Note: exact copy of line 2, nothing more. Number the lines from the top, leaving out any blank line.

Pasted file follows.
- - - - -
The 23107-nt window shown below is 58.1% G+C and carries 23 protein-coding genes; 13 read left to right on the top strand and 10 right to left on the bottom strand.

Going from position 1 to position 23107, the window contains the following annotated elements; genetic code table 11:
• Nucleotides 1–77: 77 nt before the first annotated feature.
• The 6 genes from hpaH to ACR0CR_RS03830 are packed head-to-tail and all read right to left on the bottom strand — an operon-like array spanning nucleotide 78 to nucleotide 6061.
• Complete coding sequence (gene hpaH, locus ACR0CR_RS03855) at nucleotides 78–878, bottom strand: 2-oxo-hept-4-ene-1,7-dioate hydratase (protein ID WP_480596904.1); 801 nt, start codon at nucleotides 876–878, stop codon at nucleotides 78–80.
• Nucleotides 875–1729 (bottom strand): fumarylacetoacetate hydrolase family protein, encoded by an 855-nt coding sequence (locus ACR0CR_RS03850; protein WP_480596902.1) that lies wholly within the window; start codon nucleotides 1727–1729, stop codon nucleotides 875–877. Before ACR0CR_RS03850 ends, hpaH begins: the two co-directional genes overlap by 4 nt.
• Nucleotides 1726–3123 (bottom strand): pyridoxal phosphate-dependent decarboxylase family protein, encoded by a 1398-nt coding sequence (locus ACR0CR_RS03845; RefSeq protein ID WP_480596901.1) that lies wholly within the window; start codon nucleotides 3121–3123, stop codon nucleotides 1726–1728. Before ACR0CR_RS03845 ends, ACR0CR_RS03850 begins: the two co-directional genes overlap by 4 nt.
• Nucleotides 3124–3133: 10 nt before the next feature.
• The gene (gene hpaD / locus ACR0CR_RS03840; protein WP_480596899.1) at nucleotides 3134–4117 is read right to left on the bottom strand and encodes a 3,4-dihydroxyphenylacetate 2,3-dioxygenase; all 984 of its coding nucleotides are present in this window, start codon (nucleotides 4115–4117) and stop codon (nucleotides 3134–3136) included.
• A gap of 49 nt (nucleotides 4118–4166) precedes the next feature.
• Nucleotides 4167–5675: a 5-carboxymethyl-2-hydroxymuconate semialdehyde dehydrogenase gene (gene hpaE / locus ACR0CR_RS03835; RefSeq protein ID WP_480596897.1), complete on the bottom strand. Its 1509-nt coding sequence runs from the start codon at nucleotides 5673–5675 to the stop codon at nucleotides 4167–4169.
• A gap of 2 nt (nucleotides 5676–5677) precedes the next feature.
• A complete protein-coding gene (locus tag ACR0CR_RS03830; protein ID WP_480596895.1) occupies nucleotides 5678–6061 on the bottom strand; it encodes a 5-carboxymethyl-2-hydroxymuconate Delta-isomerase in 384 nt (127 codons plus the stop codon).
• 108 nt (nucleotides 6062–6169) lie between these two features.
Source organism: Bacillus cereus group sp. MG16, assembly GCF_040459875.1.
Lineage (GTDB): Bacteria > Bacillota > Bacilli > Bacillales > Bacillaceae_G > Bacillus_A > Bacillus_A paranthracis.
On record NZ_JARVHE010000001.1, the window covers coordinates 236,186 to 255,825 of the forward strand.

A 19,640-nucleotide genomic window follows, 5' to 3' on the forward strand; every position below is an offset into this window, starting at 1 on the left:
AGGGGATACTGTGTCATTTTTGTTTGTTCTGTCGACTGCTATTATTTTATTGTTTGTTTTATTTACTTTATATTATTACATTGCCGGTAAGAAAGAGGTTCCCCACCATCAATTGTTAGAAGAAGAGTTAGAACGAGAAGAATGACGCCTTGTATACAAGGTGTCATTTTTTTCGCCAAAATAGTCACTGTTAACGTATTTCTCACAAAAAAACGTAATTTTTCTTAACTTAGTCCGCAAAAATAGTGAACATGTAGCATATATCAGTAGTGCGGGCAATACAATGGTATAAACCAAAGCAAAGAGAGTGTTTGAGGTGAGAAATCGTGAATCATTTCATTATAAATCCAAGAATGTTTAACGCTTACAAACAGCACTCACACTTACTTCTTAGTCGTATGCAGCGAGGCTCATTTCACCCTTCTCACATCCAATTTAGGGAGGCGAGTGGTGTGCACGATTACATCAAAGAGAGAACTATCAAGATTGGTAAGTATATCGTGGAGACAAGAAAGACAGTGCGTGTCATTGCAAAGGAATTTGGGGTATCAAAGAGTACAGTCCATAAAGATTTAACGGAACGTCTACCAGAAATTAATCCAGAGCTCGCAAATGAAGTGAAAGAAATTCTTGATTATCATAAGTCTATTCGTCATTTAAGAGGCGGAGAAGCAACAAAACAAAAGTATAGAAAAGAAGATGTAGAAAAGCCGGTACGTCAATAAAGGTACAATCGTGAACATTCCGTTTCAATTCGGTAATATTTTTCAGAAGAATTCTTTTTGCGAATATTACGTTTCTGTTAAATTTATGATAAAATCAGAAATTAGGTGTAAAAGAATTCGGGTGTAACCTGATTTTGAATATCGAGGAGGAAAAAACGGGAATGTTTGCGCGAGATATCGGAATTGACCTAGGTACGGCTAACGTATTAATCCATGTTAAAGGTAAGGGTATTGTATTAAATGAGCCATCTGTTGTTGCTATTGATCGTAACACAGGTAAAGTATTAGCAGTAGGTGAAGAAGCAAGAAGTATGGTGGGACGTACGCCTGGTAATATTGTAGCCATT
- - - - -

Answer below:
Going from position 1 to position 23107, the window contains the following annotated elements; genetic code table 11: